Medicaid Waiver – Part 2: What Happens After You Receive the FS Waiver
In the first part of this two-part article (Medicaid Waiver – Part 1: What It Is and How You Acquire It), we discussed the 8 steps you need to take to apply for the Family Services Waiver (FS Waiver). Now let’s take a look at Steps 9 through 13, which cover what happens after you’ve received the Waiver.
Step 9: Choose a Case Manager
The job of your case manager is to guide you through the remaining steps of the process and to manage your FS Waiver funds.
To find an individual case manager with whom you feel comfortable, call the case management companies on the list you received at the 2nd intake interview, to schedule interviews. Choosing the case manager is left up to your discretion. You can contact and schedule interviews with as many of the companies on the list as you want. When you’ve completed those interviews, you’ll select your case manager.
Step 10: Conversation with Your Case Manager
You will then have a conversation with your case manager about the things your child struggles with. Based on that conversation, your case manager will recommend and help you choose the different types of appropriate services available through the Waiver to deal with your child’s needs. Your case manager will also help you manage allocation of the $16,545 budget available per year for these services.
Step 11: Choose Your Child’s Service Providers
The next step is for you to schedule interviews with the available service providers recommended by your case manager, to determine which of those agencies will best serve your child’s needs. If you are not satisfied with the services provided by an agency you initially selected, you can switch to a different agency at any time. You can also change at any time the types of therapies your child receives, because the services provided are meant to grow with the individual. Naturally, a 20-year-old will need different types of assistance than when they were five, 10, or 15 years old.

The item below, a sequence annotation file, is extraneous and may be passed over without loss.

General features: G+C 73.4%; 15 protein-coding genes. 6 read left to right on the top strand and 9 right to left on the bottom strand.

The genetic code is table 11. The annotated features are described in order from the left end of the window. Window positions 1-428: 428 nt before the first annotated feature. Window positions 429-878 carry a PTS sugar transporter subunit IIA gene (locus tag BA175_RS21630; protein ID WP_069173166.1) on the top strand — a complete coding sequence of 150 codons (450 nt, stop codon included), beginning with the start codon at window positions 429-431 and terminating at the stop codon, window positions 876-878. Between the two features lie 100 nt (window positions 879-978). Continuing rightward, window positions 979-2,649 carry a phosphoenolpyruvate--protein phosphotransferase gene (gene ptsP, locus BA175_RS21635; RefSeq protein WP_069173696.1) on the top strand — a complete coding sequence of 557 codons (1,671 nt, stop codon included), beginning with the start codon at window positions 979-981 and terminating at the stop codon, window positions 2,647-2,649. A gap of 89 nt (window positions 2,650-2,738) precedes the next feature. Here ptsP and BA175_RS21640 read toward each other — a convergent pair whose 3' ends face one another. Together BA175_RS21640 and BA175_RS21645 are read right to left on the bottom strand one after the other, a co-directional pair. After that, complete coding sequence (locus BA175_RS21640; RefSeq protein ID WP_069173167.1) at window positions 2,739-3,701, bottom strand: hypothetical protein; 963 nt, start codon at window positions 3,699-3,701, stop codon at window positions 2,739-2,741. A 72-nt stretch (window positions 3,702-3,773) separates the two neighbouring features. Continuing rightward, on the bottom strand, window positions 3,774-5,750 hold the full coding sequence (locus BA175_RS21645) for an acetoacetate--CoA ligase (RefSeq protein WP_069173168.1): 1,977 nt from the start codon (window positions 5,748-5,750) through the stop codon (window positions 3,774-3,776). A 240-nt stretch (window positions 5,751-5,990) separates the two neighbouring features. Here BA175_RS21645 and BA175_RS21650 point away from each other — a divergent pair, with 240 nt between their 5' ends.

When you’ve decided on the types of service agencies you want to use and your budget allocation, your case manager will send that information to the state to get everything approved.
Step 12: Upon Case Manager’s Instruction, Apply for Medicaid Disability Insurance
During this process, your case manager will also instruct you when to apply for Medicaid, if your family is not already enrolled in the Medicaid program. Your child needs to be enrolled in the Medicaid program to receive Medicaid disability insurance.
Medicaid disability insurance will also provide additional financial support for your family, but that is a completely different topic about which you can find information here.
Remember to remain patient during this step. The Waiver system and the Medicaid insurance system are separate, which can sometimes cause a system-to-system communication or processing delay of a few months. Keep in contact with your case manager to ensure the process is still moving forward. You can also contact your ASI Ally if you are struggling with the process.
Always keep in mind the application process is a monumental marathon, not a sprint. Don’t give up! When the entire process is completed, your child will be eligible for a lifetime of benefits, so your patience will be rewarded year after year.
Step 13: Quarterly Meetings with Your Case Manager and Therapists
After you have been accepted into the Medicaid program and your Waiver services have started, you will have a meeting during every quarter of the year with your case manager and all of the therapists you’ve selected. During this group meeting, you’ll discuss how things are going, whether or not you’re happy with the results, as well as any problems that may exist and adjustments that can be made to correct them. This quarterly meeting is designed to ensure that parents remain in control of the treatment therapies for their children.
All of the behavior service within the Waiver program are scheduled to serve your family’s needs and fit within your lifestyle. Therapists will come to your home when it’s convenient for you, which is one of the major benefits of the program. Another major benefit is that appropriate services will continue as long as your child needs them throughout their entire life. Medicaid disability insurance will also continue throughout your child’s life.
We will have publish Medicaid Waiver – Part 3 article, which will discuss the different type of services available via a Family Services Waiver, along with how those services will be useful to your child. You can read this previously published ASI article about Waiver programs: Indiana’s Medicaid Waiver Programs: Home and Community-Based Services for Adults and Children. You can also contact your ASI Ally about any questions you have regarding Waiver services.
Thanks to Kelly Pence, Autism Society of Indiana Autism Ally, for her contribution to this article. If you have any questions, please contact her at firstname.lastname@example.org or by calling 800-609-8449 x303.